How did you first learn about the AADOCR and what motivated you to join?
I first learned about the organization when I was still in school and a past faculty member happened to be in town my senior year. I was introduced to him and the first question he asked me was if I was involved in any research. I told him I’d done some public health research with one of the faculty in my first year of dental school, but hadn’t presented any of it. He responded by saying that it was crucial that I not only participate in research, but also publish and present it. That’s when he asked me if I knew about AADOCR. I hadn’t, so he told me all about it.
Two years later, I’d just started on the faculty and the same gentleman was in town again. I approached him to say hello and he remembered me, and once again he asked me if I was presenting any of the research I was doing. I told him no. Now, this was right around the time of abstract submission for the AADOCR annual meeting that year, and the next day he sat down with me and helped me put together and submit an abstract. This was the beginning of my “true” engagement with AADOCR!
Can you describe your research? How do you hope your work will impact others?
I was introduced to research through public health, which has spanned caring for under-served populations, sugar-sweetened beverages, access to care in rural areas, and so on. Most recently with COVID, I’ve had the opportunity to lead the COVID initiative for the college, which led the testing initiative for the city. We made sure we weren’t just providing the testing, but that people in the communities had adequate access to it. When we first started looking at the common trends we were seeing, such as the symptoms and conditions, we started doing our own research to see if our findings paralleled what was being reported by the CDC and other such organizations. We ended up being two or three weeks ahead of the CDC in determining that loss of taste and smell were symptoms of COVID infection! The next wave will be to study the impact that COVID, behavioral health, and stress have all had on oral health.
Can you describe your experience being a researcher from an underrepresented group in science?
From a national standpoint, we hear about underlying conditions such as minorities having a high prevalence for certain diseases. The studies that are done typically don’t have large populations of people of color. I look at this in two ways. First, it’s important for me as a woman and a woman of color to be at the table, to not only be engaged in research but able to give thought-provoking comments and my own insights to others, because you don’t know what you don’t know. I bring that value to the table when I’m in the room, or in the research arena. It gives me the opportunity to educate and share knowledge, and also the opportunity to gather information and learn.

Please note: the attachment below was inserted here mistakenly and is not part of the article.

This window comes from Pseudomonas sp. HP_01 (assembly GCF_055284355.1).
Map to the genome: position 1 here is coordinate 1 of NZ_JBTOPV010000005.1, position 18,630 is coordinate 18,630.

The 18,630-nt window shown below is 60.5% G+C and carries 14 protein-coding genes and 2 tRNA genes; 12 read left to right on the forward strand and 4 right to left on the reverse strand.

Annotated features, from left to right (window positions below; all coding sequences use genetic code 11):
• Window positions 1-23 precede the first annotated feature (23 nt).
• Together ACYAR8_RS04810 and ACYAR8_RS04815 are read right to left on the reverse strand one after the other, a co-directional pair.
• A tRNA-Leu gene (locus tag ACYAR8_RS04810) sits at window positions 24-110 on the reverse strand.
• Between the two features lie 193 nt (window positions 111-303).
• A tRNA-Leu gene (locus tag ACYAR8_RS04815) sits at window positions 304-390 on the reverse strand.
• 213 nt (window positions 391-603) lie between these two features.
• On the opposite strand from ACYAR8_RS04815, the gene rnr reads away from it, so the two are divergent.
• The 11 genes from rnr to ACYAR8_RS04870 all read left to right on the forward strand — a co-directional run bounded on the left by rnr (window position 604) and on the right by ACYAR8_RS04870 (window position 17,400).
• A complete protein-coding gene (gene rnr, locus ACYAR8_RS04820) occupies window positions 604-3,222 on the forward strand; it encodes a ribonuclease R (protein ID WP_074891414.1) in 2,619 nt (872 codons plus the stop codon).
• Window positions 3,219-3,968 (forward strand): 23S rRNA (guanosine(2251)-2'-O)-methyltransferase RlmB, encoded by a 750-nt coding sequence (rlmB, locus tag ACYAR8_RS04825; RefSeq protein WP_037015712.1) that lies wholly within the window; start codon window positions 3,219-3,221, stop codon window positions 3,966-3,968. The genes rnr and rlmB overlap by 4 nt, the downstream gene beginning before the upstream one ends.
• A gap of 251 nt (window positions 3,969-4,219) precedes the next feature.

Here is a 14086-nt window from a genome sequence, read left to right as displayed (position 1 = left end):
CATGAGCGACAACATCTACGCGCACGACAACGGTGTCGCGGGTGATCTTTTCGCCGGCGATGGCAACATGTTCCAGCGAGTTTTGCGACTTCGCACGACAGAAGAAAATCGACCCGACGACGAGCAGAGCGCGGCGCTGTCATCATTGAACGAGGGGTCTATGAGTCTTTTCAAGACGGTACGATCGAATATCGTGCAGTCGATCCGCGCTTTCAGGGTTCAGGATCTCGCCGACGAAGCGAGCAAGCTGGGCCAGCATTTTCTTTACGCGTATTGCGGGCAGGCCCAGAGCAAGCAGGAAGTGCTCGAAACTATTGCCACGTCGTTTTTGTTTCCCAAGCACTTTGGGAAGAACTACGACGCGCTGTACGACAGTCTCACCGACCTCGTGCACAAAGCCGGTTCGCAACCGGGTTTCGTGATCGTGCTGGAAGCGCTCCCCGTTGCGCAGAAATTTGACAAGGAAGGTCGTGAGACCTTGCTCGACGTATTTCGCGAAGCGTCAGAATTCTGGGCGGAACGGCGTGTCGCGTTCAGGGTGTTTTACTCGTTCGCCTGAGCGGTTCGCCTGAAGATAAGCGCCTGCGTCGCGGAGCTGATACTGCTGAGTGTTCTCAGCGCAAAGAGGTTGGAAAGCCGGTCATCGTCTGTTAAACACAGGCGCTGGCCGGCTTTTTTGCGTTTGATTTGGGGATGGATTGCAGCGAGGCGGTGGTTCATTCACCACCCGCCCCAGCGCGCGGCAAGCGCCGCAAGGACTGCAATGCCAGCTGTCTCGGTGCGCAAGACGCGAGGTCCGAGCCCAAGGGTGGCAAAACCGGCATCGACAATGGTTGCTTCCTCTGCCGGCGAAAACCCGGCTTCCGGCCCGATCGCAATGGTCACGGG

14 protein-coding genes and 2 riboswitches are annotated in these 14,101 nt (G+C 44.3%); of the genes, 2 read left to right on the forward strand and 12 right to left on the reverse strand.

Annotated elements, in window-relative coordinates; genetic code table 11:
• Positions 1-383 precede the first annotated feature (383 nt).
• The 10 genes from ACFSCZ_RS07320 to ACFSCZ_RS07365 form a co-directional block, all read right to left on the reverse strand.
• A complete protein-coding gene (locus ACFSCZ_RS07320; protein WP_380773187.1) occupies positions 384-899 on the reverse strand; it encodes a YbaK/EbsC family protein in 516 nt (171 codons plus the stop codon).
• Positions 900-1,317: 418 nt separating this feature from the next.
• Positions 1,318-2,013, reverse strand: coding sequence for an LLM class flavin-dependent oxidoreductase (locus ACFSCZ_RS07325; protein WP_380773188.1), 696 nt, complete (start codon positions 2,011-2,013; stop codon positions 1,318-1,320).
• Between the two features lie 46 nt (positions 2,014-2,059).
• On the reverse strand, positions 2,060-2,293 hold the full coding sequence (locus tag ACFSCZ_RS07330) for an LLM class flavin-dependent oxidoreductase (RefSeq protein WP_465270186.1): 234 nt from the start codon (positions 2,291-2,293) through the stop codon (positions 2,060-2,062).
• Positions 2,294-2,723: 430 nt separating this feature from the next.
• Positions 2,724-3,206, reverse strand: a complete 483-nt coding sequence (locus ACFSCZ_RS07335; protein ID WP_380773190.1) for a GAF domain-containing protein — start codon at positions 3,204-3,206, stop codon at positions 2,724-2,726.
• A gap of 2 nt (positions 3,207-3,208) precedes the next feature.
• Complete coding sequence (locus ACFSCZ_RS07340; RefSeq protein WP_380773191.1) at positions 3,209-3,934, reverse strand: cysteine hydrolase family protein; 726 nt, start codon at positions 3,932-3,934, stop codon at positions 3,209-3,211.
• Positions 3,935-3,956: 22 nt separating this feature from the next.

Based on your experience, how would you encourage AADOCR members to help increase the diversity of the research workforce?
I think we have to be intentional about making that a priority, about making it part of the strategic initiatives and not just saying, “We want to increase diversity!” The desire needs to be matched by the strategy and the goals. People tend to migrate toward people they can connect with in terms of appearance, experiences, and personality. When people see people of color engaged, that adds value. So it’s important for AA to leverage people of color, even if it’s just creating a task force and devising strategies on how to increase diversity in the organization.
What role do you think professional associations can play in supporting its members who are members of underrepresented minority/ethnic groups?
Some organizations offer a tiered payment system, offering a different dues structure for first and second year graduates, for example. This would incentivize people to join, especially the younger ones and people of color. I also think that partnering with associations like the National Dental Association, the Hispanic Dental Association, the American Association of Women Dentists, and being present at their meetings and events creates opportunities to attract people of color.